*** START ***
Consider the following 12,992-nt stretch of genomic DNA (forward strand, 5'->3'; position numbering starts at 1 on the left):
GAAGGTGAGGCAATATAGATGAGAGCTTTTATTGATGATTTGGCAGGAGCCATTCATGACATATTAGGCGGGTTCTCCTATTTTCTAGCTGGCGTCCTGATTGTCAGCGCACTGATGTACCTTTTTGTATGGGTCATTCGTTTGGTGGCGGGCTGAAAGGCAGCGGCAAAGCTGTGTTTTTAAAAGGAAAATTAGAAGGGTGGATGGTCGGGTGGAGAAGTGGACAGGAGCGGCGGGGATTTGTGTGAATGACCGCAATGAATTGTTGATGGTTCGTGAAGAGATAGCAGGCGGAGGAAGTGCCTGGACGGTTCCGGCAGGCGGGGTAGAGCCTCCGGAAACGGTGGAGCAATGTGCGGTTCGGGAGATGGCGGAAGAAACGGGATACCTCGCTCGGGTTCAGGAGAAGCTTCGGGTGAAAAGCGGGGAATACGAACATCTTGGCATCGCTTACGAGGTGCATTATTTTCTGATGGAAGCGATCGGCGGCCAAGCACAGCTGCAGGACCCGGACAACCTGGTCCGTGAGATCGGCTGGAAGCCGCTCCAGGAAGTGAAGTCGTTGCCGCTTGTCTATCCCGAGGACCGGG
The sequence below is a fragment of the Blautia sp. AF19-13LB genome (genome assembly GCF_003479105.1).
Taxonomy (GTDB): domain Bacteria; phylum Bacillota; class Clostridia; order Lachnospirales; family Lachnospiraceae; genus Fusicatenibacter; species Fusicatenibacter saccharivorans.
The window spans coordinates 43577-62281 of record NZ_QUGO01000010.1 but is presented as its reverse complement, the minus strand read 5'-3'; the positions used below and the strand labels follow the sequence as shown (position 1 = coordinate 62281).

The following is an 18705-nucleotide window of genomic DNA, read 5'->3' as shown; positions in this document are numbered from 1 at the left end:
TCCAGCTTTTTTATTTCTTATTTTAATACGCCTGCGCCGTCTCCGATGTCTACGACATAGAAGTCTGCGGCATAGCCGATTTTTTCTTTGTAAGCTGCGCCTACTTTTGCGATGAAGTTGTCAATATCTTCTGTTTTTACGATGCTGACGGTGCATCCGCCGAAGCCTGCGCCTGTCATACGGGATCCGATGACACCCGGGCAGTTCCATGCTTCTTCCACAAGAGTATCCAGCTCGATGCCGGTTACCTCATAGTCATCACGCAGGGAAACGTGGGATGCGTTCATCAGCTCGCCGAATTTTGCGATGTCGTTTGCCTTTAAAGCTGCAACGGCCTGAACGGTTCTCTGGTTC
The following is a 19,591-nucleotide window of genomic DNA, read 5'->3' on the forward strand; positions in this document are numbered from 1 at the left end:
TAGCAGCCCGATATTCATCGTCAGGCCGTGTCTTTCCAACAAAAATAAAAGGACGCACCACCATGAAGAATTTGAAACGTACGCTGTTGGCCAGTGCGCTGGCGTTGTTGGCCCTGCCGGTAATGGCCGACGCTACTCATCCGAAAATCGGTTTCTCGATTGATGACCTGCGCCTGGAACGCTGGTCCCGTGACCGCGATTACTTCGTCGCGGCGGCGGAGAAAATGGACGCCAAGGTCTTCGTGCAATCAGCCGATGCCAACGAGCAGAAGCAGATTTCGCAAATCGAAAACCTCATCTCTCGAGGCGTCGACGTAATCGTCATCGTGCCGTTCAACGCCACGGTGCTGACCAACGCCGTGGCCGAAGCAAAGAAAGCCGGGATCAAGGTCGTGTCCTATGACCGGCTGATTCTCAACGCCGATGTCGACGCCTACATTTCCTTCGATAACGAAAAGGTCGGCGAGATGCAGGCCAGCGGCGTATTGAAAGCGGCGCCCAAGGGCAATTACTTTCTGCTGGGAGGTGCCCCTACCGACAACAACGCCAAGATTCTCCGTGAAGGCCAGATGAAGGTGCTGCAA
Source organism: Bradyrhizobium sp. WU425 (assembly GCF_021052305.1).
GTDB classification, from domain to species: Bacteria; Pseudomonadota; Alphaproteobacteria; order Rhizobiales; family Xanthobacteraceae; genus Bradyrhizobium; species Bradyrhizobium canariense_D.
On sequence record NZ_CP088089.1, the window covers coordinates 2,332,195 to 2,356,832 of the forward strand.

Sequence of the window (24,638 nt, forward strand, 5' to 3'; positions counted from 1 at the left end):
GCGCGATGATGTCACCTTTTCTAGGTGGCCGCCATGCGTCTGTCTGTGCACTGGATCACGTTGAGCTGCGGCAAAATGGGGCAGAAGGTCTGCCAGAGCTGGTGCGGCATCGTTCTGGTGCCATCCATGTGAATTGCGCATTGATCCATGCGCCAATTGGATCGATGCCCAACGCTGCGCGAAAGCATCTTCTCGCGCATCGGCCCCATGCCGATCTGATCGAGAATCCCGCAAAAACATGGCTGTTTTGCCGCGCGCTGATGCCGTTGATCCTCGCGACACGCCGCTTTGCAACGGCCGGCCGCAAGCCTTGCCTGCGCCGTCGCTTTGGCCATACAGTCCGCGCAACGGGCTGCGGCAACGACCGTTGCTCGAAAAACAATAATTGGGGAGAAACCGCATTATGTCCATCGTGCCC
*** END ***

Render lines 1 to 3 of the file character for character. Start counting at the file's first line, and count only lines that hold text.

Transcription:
Consider the following 12,992-nt stretch of genomic DNA (forward strand, 5'->3'; position numbering starts at 1 on the left):
GAAGGTGAGGCAATATAGATGAGAGCTTTTATTGATGATTTGGCAGGAGCCATTCATGACATATTAGGCGGGTTCTCCTATTTTCTAGCTGGCGTCCTGATTGTCAGCGCACTGATGTACCTTTTTGTATGGGTCATTCGTTTGGTGGCGGGCTGAAAGGCAGCGGCAAAGCTGTGTTTTTAAAAGGAAAATTAGAAGGGTGGATGGTCGGGTGGAGAAGTGGACAGGAGCGGCGGGGATTTGTGTGAATGACCGCAATGAATTGTTGATGGTTCGTGAAGAGATAGCAGGCGGAGGAAGTGCCTGGACGGTTCCGGCAGGCGGGGTAGAGCCTCCGGAAACGGTGGAGCAATGTGCGGTTCGGGAGATGGCGGAAGAAACGGGATACCTCGCTCGGGTTCAGGAGAAGCTTCGGGTGAAAAGCGGGGAATACGAACATCTTGGCATCGCTTACGAGGTGCATTATTTTCTGATGGAAGCGATCGGCGGCCAAGCACAGCTGCAGGACCCGGACAACCTGGTCCGTGAGATCGGCTGGAAGCCGCTCCAGGAAGTGAAGTCGTTGCCGCTTGTCTATCCCGAGGACCGGG
The sequence below is a fragment of the Blautia sp. AF19-13LB genome (genome assembly GCF_003479105.1).